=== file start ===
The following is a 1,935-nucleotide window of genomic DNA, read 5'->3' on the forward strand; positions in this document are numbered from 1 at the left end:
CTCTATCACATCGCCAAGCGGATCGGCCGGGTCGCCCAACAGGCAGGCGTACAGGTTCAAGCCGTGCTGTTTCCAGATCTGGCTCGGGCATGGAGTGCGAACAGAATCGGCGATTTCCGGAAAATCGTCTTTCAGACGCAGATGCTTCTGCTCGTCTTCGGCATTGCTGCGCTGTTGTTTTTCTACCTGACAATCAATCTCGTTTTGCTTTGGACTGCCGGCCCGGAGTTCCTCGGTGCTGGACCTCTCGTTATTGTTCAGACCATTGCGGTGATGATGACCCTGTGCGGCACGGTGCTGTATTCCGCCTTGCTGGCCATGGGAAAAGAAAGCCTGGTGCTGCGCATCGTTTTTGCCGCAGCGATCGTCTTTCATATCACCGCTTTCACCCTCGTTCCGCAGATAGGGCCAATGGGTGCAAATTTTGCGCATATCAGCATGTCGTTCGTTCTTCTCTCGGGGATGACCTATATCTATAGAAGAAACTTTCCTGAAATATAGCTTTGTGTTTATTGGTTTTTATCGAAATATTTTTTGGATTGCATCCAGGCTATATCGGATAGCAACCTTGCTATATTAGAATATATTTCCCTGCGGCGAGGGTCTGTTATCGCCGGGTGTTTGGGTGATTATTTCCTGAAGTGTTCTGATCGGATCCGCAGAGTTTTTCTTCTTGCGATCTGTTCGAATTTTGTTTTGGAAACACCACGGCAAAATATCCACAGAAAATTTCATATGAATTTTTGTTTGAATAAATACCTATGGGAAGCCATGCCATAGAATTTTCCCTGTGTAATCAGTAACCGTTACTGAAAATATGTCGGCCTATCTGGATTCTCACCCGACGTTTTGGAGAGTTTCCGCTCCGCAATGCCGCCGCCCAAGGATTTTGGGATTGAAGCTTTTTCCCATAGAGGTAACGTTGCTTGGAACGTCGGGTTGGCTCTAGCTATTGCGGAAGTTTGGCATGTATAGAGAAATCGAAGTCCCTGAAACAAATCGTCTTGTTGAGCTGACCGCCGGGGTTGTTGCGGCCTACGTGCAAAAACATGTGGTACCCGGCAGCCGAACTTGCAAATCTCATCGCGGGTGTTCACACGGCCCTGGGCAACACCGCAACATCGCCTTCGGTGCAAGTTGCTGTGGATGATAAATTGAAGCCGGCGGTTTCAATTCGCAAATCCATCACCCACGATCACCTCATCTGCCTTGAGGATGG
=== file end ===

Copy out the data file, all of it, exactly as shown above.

The following is a 1,935-nucleotide window of genomic DNA, read 5'->3' on the forward strand; positions in this document are numbered from 1 at the left end:
CTCTATCACATCGCCAAGCGGATCGGCCGGGTCGCCCAACAGGCAGGCGTACAGGTTCAAGCCGTGCTGTTTCCAGATCTGGCTCGGGCATGGAGTGCGAACAGAATCGGCGATTTCCGGAAAATCGTCTTTCAGACGCAGATGCTTCTGCTCGTCTTCGGCATTGCTGCGCTGTTGTTTTTCTACCTGACAATCAATCTCGTTTTGCTTTGGACTGCCGGCCCGGAGTTCCTCGGTGCTGGACCTCTCGTTATTGTTCAGACCATTGCGGTGATGATGACCCTGTGCGGCACGGTGCTGTATTCCGCCTTGCTGGCCATGGGAAAAGAAAGCCTGGTGCTGCGCATCGTTTTTGCCGCAGCGATCGTCTTTCATATCACCGCTTTCACCCTCGTTCCGCAGATAGGGCCAATGGGTGCAAATTTTGCGCATATCAGCATGTCGTTCGTTCTTCTCTCGGGGATGACCTATATCTATAGAAGAAACTTTCCTGAAATATAGCTTTGTGTTTATTGGTTTTTATCGAAATATTTTTTGGATTGCATCCAGGCTATATCGGATAGCAACCTTGCTATATTAGAATATATTTCCCTGCGGCGAGGGTCTGTTATCGCCGGGTGTTTGGGTGATTATTTCCTGAAGTGTTCTGATCGGATCCGCAGAGTTTTTCTTCTTGCGATCTGTTCGAATTTTGTTTTGGAAACACCACGGCAAAATATCCACAGAAAATTTCATATGAATTTTTGTTTGAATAAATACCTATGGGAAGCCATGCCATAGAATTTTCCCTGTGTAATCAGTAACCGTTACTGAAAATATGTCGGCCTATCTGGATTCTCACCCGACGTTTTGGAGAGTTTCCGCTCCGCAATGCCGCCGCCCAAGGATTTTGGGATTGAAGCTTTTTCCCATAGAGGTAACGTTGCTTGGAACGTCGGGTTGGCTCTAGCTATTGCGGAAGTTTGGCATGTATAGAGAAATCGAAGTCCCTGAAACAAATCGTCTTGTTGAGCTGACCGCCGGGGTTGTTGCGGCCTACGTGCAAAAACATGTGGTACCCGGCAGCCGAACTTGCAAATCTCATCGCGGGTGTTCACACGGCCCTGGGCAACACCGCAACATCGCCTTCGGTGCAAGTTGCTGTGGATGATAAATTGAAGCCGGCGGTTTCAATTCGCAAATCCATCACCCACGATCACCTCATCTGCCTTGAGGATGG